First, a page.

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Unformatted text preview: ECE425 ' LAB 3 FALL 2006 PERFECT RECONSTRUCTION FILTERS Week of Sept 18—23, 2006 INTRODUCTION In class, we studied the simplest possible example of a Perfect Reconstruction Filter
(PRF), the sum/difference filters as shown in the figure below, We observed that it was
easy to see why this worked if we looked at the problem in' the time domain, and harder if
we looked at it in the frequency domain. (More advanced PRF’s are not, however,
obvious in the time domain!) in this lab we will briefly verify the timedomain
performance, andthen move to the frequency domain, Fig .. 1 HighPass 1. TIME DOMAIN You receive an email that states that you have won $1 million and that all you need to
do to claim the prize is to return your studentlD number by PRF, Zeropad your student
number (or similar) with a few zeros on each end, and run it through the PRF above. That
is, simulate the run in Matlab, Does it work? Much to your surprise, you receive another email stating that the number you returned
does not match the winning number. You suspect fraud — likely the originators of the
contest never took ECE425 and have mixed up the two synthesis filters. You accuse
them of this error and they reply that if they had done this, they would have known
immediately upon receiving your reply. Why would they have known? 2. FREQUENCY DOMAIN Next, verify that the PRF works in the frequency domain. Specifically, show that the resampiers inside the PRF do create aliasing, but that the aliasing cancels in the final
summation. Essentially you will need to recreate the set of nine figures shown below. These same
figures have also been discussed in lecture. The top part of each figure shows the time
samples (all real) while the bottom part shows the magnitude of the (generally complex)
FFT of the samples. NOTES: Fig. 2a shows the test input. it is a length16 sequence consisting of frequencies 3/16
and 6/16. “Eyeball” these from the time domain, and identify them in the FFT. Fig. 2b is
n_ot present in the PRF. It is the resampling of the input —just to remind you how spectral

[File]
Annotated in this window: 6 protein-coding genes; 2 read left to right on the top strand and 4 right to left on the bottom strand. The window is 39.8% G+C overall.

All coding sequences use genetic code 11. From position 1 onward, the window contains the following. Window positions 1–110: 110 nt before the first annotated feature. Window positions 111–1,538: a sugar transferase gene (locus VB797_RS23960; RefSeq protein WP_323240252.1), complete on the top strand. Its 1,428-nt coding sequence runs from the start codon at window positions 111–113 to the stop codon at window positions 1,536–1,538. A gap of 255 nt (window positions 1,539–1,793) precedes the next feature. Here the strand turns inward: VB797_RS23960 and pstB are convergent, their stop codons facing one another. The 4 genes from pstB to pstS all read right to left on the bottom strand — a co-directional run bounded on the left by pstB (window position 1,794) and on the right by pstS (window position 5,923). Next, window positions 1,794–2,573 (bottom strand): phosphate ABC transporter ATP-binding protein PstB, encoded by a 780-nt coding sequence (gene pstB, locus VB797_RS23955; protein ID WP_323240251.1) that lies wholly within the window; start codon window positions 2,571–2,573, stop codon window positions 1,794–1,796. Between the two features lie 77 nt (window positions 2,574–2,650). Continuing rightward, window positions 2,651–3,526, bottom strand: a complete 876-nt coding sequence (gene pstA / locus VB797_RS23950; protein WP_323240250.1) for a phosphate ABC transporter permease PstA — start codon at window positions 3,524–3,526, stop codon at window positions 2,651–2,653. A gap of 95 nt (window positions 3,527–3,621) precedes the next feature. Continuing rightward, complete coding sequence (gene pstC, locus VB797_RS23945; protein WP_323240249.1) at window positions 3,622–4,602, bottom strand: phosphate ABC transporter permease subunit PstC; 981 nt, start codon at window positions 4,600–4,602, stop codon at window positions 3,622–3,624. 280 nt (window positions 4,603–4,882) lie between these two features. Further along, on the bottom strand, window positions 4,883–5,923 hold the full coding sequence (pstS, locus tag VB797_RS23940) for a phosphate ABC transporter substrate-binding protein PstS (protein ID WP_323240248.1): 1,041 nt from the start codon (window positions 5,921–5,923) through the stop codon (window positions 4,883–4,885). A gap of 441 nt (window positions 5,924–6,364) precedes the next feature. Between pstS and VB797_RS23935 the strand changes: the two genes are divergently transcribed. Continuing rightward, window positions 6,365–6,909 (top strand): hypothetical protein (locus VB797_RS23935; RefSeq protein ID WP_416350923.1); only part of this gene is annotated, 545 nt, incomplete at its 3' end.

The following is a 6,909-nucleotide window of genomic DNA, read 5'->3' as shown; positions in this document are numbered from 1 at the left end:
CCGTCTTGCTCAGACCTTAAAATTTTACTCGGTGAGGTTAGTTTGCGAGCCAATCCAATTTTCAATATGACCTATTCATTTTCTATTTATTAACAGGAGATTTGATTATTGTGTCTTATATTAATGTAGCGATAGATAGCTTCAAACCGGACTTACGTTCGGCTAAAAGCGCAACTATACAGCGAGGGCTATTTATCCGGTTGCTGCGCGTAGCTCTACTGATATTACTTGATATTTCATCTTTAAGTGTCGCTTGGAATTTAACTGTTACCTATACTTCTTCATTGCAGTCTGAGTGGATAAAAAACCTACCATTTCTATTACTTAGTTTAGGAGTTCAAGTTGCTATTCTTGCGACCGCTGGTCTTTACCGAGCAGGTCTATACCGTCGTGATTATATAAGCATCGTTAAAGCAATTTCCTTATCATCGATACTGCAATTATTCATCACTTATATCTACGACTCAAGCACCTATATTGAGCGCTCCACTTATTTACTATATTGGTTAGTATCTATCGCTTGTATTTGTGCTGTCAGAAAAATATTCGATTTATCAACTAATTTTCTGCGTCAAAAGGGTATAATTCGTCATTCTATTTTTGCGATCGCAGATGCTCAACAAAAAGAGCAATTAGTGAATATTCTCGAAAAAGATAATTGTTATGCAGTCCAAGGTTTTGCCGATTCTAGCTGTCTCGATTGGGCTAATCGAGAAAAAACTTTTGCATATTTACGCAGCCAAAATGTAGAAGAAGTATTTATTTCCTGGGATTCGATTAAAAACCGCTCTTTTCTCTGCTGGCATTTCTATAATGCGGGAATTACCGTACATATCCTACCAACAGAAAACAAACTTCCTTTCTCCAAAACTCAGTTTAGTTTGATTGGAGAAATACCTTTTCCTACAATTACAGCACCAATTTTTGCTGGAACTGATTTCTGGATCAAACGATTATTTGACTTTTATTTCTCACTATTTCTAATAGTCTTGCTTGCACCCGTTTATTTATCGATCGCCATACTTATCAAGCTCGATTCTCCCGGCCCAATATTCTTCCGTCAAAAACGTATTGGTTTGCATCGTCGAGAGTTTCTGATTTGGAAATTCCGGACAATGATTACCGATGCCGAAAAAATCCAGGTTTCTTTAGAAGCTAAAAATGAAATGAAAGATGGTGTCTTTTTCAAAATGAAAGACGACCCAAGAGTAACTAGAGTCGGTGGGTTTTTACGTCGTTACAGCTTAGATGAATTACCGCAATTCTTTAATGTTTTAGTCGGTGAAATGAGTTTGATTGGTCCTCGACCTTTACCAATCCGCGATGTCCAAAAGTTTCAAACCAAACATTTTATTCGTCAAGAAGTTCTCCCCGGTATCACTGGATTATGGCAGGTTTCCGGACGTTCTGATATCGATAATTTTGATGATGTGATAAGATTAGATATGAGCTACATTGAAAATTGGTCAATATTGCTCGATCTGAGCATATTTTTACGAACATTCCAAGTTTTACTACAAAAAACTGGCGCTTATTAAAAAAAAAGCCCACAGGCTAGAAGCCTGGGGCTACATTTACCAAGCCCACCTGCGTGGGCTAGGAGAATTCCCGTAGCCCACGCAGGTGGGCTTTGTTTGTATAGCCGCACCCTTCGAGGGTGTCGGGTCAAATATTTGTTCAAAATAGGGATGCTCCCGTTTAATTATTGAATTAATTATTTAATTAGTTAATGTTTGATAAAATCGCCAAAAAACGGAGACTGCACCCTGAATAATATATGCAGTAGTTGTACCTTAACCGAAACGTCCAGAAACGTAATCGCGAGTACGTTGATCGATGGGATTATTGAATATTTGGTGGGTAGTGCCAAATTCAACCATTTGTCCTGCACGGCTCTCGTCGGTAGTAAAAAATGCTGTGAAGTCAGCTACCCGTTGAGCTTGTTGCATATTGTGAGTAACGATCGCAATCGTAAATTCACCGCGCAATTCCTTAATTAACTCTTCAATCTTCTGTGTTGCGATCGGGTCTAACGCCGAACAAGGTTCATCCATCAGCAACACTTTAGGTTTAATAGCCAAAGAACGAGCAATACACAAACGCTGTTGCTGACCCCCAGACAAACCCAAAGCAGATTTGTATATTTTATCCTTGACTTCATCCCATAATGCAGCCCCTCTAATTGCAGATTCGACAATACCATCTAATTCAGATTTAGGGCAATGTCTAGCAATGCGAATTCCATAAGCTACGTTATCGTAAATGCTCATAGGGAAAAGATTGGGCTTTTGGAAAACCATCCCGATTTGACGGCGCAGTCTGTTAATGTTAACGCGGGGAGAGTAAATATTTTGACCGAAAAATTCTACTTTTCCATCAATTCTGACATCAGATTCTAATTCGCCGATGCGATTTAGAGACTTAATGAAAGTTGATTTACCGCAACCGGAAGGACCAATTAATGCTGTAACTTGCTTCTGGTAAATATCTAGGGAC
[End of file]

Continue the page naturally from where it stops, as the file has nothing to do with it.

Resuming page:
replicas occur with resampling by 2. ' Fig. 3a and Fig. 3b show the filtering of the input in the analysis section. These may be
obtained using Matlab’s filter. However, we want to avoid transients (must — to get “clean
FFT’s) so we suggest you first add the first time sampie to the end of the input sequence
(making it length 17) filter it, and keep samples 2 to 17.. Do you see the expected
frequency shaping in the time domain and in the frequency domain? Keep in mind that we
are not displaying the phase here, which the filters do change of course. ._ in Fig. 4a and Fig. 4b, we resample the now filtered input. Notice the new frequencies, the expected aliases that result from resampling by _2. Fig. 5a and Fig. 5b
shows the next filtering (the synthesis part). Of course, the aliased terms are not
removed by the filters, although their magnitudes change (and of course the phases — not
shown). Given that we want the aliased terms to cancel at the output, it must be at least
true that they have the same magnitude at the filter outputs. is this true? Fig. 6 shows the reconstruction. Did the aliases really cancel? Why is the
reconstruction delayed, and is this expected? 2a INPUT) 33
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 Fall '05
 HEMAMI
 Digital Signal Processing, Signal Processing, Time domain

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